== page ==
Finding Out What’s In It: Congress Passed Another Bill Without Reading It

I supposed if I refer to “that dam bill” someone will think I am swearing. But in this case I’m referring to the funding of a dam on the Ohio River. It was in the government budget/debt ceiling bill and not many who voted for it knew it was in there:

McCain told Fox News’ Greta Van Susteren Wednesday he had “never even heard of” the project and questioned why it had been included in the bipartisan plan to end the budget crisis.

“They stuck in some stuff which, of course, they couldn’t have gotten through a regular legislative process,” McCain said. “That is disgraceful.”

The Congress quadrupled the budget for the Olmsted Locks and Dam. I have no idea how many actually knew they were doing so when they voted in favor of the bill.

But Sen. Dianne Feinstein, chairwoman of the Senate Appropriations Committee, tells Fox News she put the dam funding in the budget deal because “there is no money” to fund the project otherwise. The House previously approved $1.7 billion for the project.

Feinstein, D-Calif., says if the dam was not funded, all barge traffic, a significant source of commerce on the Ohio River, would be suspended. She says the funding was included in the budget bill because it is the only spending bill moving.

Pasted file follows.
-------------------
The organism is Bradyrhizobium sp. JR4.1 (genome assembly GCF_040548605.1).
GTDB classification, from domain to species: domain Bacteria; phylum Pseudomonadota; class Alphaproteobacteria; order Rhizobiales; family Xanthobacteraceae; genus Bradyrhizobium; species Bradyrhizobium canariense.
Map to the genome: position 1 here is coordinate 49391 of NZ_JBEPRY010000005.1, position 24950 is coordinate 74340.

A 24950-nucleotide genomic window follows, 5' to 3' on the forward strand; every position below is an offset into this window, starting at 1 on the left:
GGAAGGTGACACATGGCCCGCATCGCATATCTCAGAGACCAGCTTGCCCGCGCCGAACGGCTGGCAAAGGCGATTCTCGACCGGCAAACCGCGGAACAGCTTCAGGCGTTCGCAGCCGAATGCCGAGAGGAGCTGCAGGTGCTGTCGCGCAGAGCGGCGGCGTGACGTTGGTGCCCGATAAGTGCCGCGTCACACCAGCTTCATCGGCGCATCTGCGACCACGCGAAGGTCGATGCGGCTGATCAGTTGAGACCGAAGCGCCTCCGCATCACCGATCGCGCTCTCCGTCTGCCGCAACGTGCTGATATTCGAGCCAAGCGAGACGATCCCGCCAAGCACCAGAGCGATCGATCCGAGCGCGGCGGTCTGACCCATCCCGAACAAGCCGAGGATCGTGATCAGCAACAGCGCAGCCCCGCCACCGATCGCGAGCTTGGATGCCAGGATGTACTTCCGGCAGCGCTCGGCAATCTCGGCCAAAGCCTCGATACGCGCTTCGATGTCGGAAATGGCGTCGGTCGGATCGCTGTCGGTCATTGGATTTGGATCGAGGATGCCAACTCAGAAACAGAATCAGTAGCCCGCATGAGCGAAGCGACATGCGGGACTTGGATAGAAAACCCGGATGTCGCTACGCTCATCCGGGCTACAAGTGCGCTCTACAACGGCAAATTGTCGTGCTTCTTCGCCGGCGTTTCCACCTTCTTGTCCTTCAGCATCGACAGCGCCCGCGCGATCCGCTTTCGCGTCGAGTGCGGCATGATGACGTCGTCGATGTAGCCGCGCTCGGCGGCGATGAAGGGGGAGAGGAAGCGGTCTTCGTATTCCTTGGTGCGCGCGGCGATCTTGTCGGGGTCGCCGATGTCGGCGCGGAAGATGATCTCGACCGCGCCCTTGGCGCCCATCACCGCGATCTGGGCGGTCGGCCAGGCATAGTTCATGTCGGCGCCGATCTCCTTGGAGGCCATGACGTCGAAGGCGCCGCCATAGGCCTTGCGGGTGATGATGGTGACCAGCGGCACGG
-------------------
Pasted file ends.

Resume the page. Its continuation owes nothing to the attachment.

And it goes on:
“It’s a series of locks on a dam. If it isn’t funded, it shuts down,” Feinstein said. “It’s in the public good.”

That’s just weird. Why can’t Ohio and Kentucky fund the dam if it is in their interests to do so? Why shouldn’t the companies that want to make money transporting cargo up and down the river be responsible for funding the improvements?

The speed (or lack thereof) with which this dam has been built doesn’t make it seem that important to anyone.

The dam project, which was approved in 1988, has drastically soared over its original budget of $775 million, and the new bill will raise its funding to nearly $3 billion.

Supporters of the project, called the Olmsted Locks and Dam, say it is necessary to reduce bottlenecking at the crossing of the Ohio and Mississippi rivers. Despite being approved over 20 years ago, the project is still described as “under construction between Illinois and Kentucky” on the Army Corps of Engineers’ website.

Hopefully, some reporter (from another country, let’s assume) will start looking at the unions and construction companies involved in this handout and trace back their relationships to Dianne Feinstein. Don’t forget how this works:

(Obviously, this is a leftist video and I’m not advocating his proffered solution at the end.)